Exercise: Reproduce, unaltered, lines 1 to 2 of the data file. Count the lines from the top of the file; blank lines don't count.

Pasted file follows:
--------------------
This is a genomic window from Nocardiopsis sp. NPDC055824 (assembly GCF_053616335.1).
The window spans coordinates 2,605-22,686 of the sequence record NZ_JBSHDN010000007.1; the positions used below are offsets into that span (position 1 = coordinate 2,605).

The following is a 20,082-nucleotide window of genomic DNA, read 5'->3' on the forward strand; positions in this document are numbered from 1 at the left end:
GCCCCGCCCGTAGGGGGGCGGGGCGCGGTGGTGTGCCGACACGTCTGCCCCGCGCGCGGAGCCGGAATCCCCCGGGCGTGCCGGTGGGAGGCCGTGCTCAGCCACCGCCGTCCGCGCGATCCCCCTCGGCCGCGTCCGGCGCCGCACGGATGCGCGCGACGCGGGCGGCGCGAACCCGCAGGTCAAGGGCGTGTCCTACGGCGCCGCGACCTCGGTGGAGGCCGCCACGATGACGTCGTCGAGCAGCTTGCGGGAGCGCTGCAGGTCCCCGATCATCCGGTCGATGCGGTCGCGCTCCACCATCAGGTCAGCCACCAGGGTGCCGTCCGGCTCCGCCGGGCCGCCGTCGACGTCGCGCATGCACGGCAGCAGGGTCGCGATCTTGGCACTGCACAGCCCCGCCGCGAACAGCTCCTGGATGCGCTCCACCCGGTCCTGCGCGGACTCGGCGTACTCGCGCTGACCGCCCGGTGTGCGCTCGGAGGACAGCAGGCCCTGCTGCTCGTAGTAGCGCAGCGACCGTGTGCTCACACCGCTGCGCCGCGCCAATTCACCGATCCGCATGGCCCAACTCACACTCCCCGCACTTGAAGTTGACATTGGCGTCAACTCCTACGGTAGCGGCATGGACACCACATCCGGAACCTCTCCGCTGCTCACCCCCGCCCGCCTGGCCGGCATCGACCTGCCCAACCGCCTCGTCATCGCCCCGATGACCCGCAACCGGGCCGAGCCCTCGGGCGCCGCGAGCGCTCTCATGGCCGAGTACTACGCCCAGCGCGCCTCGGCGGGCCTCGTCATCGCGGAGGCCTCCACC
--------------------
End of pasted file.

This is a genomic window from Nocardiopsis sp. NPDC055824 (assembly GCF_053616335.1).
The window spans coordinates 2,605-22,686 of the sequence record NZ_JBSHDN010000007.1; the positions used below are offsets into that span (position 1 = coordinate 2,605).